Not since the height of the Gingrich revolution in 1995 have Republicans been as strong as they are now. President Bush has been more popular for more weeks than any president since they started taking presidential-approval polls — indeed, for longer than his top aides expected at the start of the war. Eighty-five percent of the public approves of the job Bush is doing, with about 60 percent “strongly” approving. People trust him over Democrats not just on foreign policy, but on economic policy. In a number of polls, his popularity is rubbing off on congressional Republicans. So the question on the minds of Republicans and Democrats alike is: Just how long will it last?
Polls come and go, and only a fool would try to predict where they’ll be this coming November, let alone in November 2004. But polls are not the only reason for Democrats to worry. And their situation could well get worse.
What drives Democrats crazy is that before September 11, they thought they had the Republicans where they wanted them: playing defense on health care, campaign-finance reform, and the environment. The recession was also bound to hurt the GOP.
When the attacks happened, Democrats were paralyzed — but only briefly. They quickly settled on the optimistic analysis of the war’s effects on politics: It wouldn’t have any. Democratic strategists James Carville, Stanley Greenberg, and Bob Shrum wrote a memo saying that Democrats should support the president on the war while clobbering his party on domestic issues. It was these latter issues that would sway voters in the 2002 elections. And while Bush was popular, the public had “underlying doubts” that would eventually, with Democratic help, resurface. The 2001 elections, in which Republicans lost the governorships of Virginia and New Jersey, seemed to confirm this analysis.
Then a curious thing happened. At the very moment when the recession became impossible to ignore and the budget surplus vanished — the moment when Democrats expected to start scoring points — Bush moved decisively ahead of them in the polls about whom voters trust on economic and budgetary issues. Voters were willing to trust Bush with their pocketbooks, it turned out, as well as their lives. Nobody’s talking about “underlying doubts” any more.
Worse for the Democrats, it turned out that Bush was not going to ignore domestic issues while prosecuting a war — confounding their hopes that he would repeat his father’s mistake. In December, administration officials accused Tom Daschle of blocking the economic- stimulus bill for political reasons; somewhat surprisingly, a narrow majority of the public agreed with that complaint. In January, the president himself got into the fray when Daschle made a speech criticizing Bush’s tax cuts. Bush said he wouldn’t allow the Democrats to raise taxes by repealing some of his cuts. Several of Daschle’s Democratic colleagues, terrified of looking like tax-raisers, sided with Bush. The media, meanwhile, zinged Daschle because he wasn’t willing to say he would repeal Bush’s tax cuts. Daschle retreated.
Bush keeps coming out with new initiatives: One day it’s health care, the next the environment. As long as he does, it’s hard for Democrats to charge Republicans with indifference to domestic concerns. Republican strategist Ralph Reed compares Bush’s political achievement to Bill Clinton’s: “By the time we got to 1996, we [Republicans] had lost our advantages on taxes, welfare, and crime, and [Clinton] owned education. Now President Bush is moving similarly to own taxes and the military while negating traditional Democratic advantages on education and health care. That is a box I don’t think the Democrats can get out of.”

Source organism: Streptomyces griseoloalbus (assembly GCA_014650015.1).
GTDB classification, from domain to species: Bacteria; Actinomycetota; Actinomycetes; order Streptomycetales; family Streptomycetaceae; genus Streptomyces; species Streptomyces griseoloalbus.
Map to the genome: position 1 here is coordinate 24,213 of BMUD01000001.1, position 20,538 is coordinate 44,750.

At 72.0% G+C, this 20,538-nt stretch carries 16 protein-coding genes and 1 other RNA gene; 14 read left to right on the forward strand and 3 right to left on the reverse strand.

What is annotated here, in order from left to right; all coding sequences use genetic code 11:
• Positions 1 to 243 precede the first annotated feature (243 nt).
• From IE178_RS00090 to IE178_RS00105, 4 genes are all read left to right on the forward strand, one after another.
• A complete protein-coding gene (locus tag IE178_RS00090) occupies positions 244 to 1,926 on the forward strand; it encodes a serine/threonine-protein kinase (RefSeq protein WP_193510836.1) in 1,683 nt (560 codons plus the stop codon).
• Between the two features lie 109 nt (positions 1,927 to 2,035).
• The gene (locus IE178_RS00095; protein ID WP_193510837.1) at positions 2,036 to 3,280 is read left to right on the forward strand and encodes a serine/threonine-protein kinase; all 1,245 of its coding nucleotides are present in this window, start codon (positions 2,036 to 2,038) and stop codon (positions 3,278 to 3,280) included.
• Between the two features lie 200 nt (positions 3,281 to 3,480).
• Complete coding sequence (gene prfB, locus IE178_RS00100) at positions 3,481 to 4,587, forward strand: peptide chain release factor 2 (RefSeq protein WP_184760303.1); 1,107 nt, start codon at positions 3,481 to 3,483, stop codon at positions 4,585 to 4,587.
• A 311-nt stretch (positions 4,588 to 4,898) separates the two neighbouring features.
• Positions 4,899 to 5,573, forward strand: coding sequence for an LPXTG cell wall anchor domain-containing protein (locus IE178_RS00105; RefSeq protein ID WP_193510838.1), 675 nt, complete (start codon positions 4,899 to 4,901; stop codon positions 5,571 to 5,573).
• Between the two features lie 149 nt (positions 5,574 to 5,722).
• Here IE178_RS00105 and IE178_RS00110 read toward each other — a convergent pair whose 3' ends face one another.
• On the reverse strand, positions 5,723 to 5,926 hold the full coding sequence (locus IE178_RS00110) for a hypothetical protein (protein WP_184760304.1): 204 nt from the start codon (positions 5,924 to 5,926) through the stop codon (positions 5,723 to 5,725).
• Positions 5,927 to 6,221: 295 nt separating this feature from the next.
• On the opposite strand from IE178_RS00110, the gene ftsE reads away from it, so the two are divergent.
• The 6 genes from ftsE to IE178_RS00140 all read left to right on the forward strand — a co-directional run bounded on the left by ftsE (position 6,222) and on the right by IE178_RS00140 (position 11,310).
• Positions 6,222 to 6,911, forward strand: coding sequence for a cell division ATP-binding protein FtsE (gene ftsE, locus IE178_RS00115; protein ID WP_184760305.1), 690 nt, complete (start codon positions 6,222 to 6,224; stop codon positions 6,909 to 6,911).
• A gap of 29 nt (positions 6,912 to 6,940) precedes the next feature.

Many of the issues Democrats have left seem unlikely to help them. The economy appears to be recovering. Democrats are trying to make the deficit an issue, but it’s not much of a rallying cry. “You can’t eat or drink the deficit,” says Democratic political analyst Ruy Teixeira. “It doesn’t mean as much to people as it does to congressmen.” Moreover, Democrats who complain about the deficit have trouble explaining what they would do about it: raise taxes? cut defense spending? At a time when Democrats are already disunified — too many of them are thinking about running for president for them not to be — raising this issue only adds to the problem.
The Democrats have invested heavily in the Enron scandal — but like Enron’s employees, they don’t have much to show for their investment. A mid-February Gallup poll asked whether voters thought “the problems associated with Enron” involved mostly the Republican party, or both parties “about equally.” Twenty percent fingered Republicans, while 65 percent said both parties. The public is much more likely to suspect congressional Democrats of improper behavior toward Enron than to fault Bush.
Under the circumstances, Democrats will almost certainly feel compelled to hammer Republicans on entitlements with even more vigor than usual. Here they may actually be able to make some headway — especially if Republicans go wobbly under the attack. Democrats might even be able to eke out a decent result in November based on better organization and factors peculiar to individual races.
But what Democrats should really dread is that the war will become an issue in the November elections. The conventional wisdom continues to be that it won’t. The Democrats are still taking every opportunity to say that they support Bush on the war — an approach that shields them from danger but, it’s worth noting, doesn’t do anything to build up their own credibility on the issue. But what if we invade Iraq? A lot of Democratic congressmen and senators would be viscerally opposed, and many of their supporters would be too. Polls, on the other hand, have shown strong support for toppling Saddam ever since September 11.